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|National Park Service
a bureau within the Department of the Interior charged with preserving the natural and historic resources of the United States
In 1872, Congress set aside federal acreage at the headwaters of the Yellowstone River as "a public park or pleasuring ground for the benefit and enjoyment the people," thus establishing Yellowstone National Park as the first national park in the world. The National Park Service was established in 1916, when the park system consisted of 37 areas. Today, the system's parklands total more than 49,000 square miles -- an area larger than that of Pennsylvania. Every state except Delaware has at least one national parkland. The District of Columbia, Puerto Rico, and the Virgin Islands also have national parklands.
The National Park System consists of more than 20 types of areas, including national parks, national monuments, and national historic sites. The different types of areas in the National Park System are preserved for three basic reasons: beautiful or unusual natural features, historic value, and/or attractive recreational features.
Most national parks are preserved chiefly for the outstanding beauty or scientific importance of their natural features. Mesa Verde National Park, however, is preserved for its prehistoric Indian cliff dwellings. Many national monuments are preserved for unusual features. Among these are the Agate Fossils Beds, world-famous deposits of animal fossils; and Death Valley, a desert with strange and beautiful rock formations in the earth's crust. Death Valley also has the lowest land surface in the Western Hemisphere -- 282 feet below sea level.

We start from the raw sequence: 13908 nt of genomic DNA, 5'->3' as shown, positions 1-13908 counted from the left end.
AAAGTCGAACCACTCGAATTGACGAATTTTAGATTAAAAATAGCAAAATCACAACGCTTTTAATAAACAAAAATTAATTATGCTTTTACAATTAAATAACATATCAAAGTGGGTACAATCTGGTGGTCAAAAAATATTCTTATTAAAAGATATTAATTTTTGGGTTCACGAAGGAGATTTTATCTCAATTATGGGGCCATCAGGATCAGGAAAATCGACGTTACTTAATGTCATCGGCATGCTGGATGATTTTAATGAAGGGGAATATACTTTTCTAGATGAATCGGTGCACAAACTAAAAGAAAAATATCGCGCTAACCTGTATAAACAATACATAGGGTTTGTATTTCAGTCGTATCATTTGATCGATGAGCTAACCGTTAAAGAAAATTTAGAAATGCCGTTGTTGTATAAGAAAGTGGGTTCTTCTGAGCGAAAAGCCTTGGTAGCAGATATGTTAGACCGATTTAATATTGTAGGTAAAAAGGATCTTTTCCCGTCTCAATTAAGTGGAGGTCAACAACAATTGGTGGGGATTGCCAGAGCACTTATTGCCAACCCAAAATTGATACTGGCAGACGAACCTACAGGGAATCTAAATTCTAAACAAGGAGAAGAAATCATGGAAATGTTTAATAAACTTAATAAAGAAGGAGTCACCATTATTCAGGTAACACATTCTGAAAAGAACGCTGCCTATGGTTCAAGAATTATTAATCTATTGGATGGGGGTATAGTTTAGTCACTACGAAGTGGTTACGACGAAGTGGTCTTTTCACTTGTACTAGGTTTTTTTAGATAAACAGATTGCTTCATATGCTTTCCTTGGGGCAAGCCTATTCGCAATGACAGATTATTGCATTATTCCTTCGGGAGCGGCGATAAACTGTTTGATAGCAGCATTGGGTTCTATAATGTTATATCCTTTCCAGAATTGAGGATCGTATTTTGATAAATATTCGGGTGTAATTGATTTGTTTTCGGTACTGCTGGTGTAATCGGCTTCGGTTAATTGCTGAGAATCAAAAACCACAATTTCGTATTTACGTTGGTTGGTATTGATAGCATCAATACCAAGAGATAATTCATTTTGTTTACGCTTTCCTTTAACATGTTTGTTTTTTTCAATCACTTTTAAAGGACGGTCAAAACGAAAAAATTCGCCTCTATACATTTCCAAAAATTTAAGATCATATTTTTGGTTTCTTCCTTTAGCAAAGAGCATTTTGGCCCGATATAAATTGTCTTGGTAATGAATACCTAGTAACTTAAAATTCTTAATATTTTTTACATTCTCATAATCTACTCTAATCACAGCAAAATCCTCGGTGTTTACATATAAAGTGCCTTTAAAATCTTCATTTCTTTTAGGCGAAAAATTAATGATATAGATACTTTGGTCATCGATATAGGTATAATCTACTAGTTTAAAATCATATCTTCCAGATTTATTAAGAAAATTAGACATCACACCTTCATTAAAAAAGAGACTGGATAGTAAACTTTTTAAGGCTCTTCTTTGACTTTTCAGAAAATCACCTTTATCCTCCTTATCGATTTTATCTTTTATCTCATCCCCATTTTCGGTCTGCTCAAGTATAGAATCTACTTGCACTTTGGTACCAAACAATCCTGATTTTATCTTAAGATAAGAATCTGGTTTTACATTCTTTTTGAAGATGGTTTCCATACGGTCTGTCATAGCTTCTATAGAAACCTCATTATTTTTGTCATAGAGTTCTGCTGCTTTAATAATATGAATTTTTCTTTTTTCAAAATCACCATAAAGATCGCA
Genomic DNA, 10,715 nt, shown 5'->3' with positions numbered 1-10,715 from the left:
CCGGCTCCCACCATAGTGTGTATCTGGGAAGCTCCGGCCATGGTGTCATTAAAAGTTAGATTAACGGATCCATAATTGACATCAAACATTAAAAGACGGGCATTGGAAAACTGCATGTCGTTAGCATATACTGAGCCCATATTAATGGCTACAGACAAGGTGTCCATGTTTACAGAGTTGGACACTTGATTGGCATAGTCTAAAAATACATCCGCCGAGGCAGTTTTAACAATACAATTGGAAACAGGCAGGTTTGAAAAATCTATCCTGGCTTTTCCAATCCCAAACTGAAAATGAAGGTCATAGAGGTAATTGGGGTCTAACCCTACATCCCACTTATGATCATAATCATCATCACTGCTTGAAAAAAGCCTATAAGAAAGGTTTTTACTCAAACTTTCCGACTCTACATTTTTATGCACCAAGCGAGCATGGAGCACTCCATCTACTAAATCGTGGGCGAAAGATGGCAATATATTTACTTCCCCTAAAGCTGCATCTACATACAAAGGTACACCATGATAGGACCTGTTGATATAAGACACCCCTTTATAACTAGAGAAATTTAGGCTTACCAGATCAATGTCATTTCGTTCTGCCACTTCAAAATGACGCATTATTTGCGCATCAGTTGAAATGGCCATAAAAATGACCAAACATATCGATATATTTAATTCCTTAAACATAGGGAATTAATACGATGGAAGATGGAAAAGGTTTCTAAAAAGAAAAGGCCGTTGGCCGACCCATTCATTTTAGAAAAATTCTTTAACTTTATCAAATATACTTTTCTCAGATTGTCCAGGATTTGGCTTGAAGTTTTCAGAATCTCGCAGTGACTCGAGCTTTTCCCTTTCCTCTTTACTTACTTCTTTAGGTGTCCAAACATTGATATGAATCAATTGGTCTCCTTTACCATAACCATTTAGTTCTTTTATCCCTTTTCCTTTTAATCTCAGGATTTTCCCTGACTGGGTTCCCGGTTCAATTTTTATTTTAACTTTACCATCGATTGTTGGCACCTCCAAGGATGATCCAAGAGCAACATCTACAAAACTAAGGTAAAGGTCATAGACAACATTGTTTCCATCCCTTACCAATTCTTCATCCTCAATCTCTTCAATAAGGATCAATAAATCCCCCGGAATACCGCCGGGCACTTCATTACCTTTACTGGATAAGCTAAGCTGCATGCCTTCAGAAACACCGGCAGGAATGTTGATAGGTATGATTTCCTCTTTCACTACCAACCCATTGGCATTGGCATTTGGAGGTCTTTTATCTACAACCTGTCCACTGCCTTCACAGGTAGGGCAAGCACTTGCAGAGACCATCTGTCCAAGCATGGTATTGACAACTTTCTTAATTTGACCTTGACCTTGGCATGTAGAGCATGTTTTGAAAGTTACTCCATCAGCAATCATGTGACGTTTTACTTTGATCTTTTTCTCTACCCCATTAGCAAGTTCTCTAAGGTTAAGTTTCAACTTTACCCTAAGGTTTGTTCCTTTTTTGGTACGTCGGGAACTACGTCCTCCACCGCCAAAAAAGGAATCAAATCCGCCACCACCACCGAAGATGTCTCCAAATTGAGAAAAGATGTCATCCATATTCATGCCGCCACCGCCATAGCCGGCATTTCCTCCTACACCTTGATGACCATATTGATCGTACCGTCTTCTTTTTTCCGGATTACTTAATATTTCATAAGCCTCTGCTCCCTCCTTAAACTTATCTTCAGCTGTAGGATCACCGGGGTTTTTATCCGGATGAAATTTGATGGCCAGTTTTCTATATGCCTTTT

Areas preserved for their historic value include ancient ruins, such as the remains of Mound Builders' towns at Ocmulgee National Monument. Others honor important persons or events in the history of the United States. These areas include battlefields, forts, national cemeteries and memorials, and historic bridges, buildings, dams, canals, and farms. The most famous historical area is probably the White House.
National recreation areas, national seashores, and national lakeshores provide land and water resources for outdoor activities. For example, 68 miles of white sand beaches and dunes line the Gulf of Mexico at Padre Island National Seashore. In other National Park System areas, such features as roads, trails, and water reservoirs have been developed to provide recreational opportunties. For example, one of the world's largest artificially-created lakes, 254.69-square mile Lake Mead, is a popular playground for water sports. Formed by Hoover Dam, the lake is part of the Lake Mead National Recreation Area. The park system also has cultural areas that provide attractive settings for fine arts performances. One such area is the Wolf Trap Farm Park for the Performing Arts in northeastern Virginia, which presents concerts and other fine arts programs in its 3,500-seat auditorium.
The official website of the National Park Service is www.nps.gov.
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This page was last updated on 08/25/2018.